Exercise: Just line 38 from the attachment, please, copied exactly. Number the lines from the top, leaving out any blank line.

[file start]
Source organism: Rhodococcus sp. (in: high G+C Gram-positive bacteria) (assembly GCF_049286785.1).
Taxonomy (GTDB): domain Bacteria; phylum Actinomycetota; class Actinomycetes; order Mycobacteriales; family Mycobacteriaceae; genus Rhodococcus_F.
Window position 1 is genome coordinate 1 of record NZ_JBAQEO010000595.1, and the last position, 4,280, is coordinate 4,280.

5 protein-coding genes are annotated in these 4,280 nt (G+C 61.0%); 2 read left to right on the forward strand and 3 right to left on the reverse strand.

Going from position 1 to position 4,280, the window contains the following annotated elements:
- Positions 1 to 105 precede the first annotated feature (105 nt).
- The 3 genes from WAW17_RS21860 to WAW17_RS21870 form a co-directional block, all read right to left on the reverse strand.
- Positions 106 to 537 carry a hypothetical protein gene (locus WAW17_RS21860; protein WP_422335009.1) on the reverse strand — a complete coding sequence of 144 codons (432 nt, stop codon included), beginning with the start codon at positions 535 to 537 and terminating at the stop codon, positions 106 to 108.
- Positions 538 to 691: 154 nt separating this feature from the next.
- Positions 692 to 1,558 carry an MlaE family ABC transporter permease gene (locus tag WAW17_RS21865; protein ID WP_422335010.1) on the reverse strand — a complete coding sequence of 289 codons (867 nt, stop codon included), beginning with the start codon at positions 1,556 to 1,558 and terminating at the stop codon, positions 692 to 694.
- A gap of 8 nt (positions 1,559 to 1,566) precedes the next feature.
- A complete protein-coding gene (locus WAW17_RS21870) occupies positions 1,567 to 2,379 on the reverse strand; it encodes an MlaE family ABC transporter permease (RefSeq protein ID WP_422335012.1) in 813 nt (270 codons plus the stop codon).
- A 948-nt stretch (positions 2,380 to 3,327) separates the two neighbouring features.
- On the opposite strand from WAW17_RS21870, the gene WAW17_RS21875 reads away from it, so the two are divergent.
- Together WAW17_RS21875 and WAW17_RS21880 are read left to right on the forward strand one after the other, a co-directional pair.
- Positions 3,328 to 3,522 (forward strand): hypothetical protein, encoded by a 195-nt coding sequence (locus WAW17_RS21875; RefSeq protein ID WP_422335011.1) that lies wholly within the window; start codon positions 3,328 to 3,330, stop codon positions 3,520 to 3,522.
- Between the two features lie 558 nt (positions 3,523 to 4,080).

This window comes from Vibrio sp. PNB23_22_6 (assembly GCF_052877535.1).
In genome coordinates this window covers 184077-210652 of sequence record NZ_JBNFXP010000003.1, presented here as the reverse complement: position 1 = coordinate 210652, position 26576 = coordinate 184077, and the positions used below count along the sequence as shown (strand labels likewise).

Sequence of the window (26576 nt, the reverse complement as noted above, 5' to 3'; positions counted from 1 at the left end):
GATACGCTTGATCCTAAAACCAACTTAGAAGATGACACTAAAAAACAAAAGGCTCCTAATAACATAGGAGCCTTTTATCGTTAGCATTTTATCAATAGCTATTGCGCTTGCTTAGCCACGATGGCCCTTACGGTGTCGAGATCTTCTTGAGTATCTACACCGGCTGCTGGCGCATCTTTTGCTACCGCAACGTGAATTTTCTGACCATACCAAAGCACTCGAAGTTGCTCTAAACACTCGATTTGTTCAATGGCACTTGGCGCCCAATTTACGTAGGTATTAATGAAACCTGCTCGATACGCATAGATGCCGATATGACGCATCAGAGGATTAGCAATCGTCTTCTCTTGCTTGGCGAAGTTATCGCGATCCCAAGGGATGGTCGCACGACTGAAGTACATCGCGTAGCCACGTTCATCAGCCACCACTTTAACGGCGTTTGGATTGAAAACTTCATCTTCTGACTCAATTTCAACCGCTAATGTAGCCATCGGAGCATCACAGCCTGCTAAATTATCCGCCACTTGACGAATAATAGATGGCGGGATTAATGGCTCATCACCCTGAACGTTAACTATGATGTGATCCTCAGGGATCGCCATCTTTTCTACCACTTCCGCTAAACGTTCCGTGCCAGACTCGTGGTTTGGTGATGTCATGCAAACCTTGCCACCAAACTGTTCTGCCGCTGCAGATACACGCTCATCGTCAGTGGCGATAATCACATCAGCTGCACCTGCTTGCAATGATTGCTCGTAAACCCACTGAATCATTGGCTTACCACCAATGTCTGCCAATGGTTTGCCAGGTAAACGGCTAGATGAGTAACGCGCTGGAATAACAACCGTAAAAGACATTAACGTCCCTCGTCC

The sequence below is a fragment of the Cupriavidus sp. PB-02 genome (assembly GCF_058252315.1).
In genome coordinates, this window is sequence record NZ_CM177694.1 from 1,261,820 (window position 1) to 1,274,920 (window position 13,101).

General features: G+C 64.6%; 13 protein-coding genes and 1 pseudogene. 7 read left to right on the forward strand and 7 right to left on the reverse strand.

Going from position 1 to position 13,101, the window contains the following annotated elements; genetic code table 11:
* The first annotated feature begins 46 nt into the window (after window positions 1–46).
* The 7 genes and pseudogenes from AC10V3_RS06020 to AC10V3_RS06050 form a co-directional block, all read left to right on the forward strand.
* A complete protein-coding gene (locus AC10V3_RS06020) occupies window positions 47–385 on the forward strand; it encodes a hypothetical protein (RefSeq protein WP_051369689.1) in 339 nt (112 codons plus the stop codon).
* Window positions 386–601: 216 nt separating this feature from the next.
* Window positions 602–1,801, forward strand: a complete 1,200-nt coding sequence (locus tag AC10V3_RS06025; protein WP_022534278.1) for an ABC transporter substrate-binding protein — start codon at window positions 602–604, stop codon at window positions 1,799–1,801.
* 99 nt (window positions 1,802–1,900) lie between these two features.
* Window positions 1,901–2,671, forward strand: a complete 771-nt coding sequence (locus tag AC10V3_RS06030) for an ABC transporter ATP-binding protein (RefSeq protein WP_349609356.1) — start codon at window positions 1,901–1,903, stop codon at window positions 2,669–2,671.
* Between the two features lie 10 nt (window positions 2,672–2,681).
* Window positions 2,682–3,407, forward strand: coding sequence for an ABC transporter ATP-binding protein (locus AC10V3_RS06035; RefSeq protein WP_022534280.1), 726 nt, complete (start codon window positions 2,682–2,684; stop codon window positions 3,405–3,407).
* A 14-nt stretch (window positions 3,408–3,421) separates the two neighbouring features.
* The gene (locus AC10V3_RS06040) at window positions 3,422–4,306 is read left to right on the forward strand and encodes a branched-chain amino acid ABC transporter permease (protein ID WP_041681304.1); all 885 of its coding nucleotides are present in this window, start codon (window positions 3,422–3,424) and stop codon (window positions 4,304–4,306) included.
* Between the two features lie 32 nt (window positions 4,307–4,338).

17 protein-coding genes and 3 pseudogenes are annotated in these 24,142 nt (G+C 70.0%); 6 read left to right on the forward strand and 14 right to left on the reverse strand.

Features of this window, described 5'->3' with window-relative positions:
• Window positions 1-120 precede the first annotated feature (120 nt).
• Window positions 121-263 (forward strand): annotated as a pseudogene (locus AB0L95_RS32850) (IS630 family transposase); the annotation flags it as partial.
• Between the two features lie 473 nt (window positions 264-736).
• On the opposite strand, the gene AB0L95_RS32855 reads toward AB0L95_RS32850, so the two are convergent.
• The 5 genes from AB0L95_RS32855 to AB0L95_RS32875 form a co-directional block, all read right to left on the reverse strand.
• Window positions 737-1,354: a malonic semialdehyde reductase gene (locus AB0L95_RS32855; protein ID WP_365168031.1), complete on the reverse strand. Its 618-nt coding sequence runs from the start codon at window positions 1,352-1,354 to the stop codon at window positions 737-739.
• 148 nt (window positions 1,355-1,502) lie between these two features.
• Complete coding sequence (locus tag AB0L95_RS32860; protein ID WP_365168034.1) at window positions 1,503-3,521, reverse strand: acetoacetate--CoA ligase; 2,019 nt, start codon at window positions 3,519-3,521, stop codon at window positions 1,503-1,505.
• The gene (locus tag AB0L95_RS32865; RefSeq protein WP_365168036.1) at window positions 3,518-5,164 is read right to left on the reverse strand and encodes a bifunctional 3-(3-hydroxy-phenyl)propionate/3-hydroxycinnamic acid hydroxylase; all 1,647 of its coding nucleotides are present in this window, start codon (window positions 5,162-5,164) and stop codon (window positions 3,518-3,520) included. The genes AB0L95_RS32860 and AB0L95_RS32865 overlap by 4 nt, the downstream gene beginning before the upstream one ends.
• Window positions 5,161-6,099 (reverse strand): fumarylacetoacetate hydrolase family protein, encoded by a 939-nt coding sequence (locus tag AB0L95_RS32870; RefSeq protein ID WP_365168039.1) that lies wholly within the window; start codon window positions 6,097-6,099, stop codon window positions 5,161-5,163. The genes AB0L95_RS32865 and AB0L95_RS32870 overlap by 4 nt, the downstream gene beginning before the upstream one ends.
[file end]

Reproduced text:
17 protein-coding genes and 3 pseudogenes are annotated in these 24,142 nt (G+C 70.0%); 6 read left to right on the forward strand and 14 right to left on the reverse strand.